Join Date: Oct 2003
Location: Under Carlos Moya
Re: HELP: I'm having trouble understanding this French sentence
Hope this helps, Sam:
"Tenez, Madame, est-ce qu'il n'est pas aussi à l'armée, mon homme à moi?"
roughly translated, it would be:
Isn't he in the army as well, my husband?
"Isn't he" is a rhetorical negative, inviting the affirmation/concession from the listener.
In "mon mari à moi" the "à moi" reinforces & emphasises the possessive "mon". This serves two purposes:
because the "il" in the question part of the phrase is imprecise, "mon mari à moi" underlines whom the speaker is referring to. Also, the double possessive assertively counters "ton mari".
In natural English, I think we'd do it the other way round:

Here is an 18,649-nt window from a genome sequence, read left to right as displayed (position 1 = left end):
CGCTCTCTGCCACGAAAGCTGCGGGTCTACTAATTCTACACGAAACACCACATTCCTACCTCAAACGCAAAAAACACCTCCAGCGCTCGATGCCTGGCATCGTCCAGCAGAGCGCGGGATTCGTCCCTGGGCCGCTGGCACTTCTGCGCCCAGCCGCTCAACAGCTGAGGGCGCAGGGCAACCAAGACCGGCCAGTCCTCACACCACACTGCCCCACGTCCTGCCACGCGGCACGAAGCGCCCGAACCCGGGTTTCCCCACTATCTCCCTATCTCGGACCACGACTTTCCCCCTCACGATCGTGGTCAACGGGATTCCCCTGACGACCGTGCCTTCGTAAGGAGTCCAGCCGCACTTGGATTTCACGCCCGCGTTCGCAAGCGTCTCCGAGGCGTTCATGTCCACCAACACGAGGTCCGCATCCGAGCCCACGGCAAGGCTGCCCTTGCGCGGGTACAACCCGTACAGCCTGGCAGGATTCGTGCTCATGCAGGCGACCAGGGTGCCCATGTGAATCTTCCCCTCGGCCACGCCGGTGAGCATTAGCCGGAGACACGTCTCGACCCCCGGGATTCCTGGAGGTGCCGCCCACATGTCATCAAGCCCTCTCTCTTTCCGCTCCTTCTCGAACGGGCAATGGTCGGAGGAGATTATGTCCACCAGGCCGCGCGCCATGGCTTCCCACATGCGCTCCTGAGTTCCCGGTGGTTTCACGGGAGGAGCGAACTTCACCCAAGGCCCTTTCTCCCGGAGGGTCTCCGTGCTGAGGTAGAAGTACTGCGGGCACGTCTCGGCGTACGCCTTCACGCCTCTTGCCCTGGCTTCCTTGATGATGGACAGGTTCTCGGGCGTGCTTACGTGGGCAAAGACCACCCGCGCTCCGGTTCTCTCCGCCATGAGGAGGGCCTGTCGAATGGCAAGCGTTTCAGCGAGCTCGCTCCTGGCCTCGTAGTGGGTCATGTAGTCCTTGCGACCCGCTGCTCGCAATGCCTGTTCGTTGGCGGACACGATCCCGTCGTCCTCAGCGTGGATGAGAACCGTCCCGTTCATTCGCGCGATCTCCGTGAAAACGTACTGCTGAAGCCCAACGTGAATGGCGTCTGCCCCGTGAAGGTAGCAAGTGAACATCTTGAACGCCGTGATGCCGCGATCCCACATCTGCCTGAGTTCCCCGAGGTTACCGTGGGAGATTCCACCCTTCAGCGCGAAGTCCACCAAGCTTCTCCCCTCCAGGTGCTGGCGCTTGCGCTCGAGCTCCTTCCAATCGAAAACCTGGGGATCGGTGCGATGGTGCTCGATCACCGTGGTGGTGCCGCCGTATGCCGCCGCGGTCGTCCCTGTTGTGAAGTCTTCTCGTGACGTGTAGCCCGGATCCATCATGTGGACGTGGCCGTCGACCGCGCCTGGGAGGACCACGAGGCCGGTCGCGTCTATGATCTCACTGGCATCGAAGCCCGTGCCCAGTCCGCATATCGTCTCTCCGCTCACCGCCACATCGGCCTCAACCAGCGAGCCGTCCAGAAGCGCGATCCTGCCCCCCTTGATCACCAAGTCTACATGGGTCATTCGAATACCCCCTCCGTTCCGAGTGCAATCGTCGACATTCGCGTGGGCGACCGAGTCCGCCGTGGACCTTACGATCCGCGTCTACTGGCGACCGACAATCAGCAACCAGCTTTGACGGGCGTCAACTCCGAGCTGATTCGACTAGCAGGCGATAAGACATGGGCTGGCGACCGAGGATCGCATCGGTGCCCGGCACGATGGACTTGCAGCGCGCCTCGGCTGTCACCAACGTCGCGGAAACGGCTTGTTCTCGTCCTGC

"My husband is in the army as well/too, isn't he?"
"My" to emphasise possession at the beginning and "isn't he" at the end to "force" affirmation.
Traits Gandhi considered the most spiritually perilous to humanity.*Wealth without Work * Pleasure without Conscience
*Science without Humanity *Knowledge without Character
*Politics without Principle *Commerce without Morality
*Worship without Sacrifice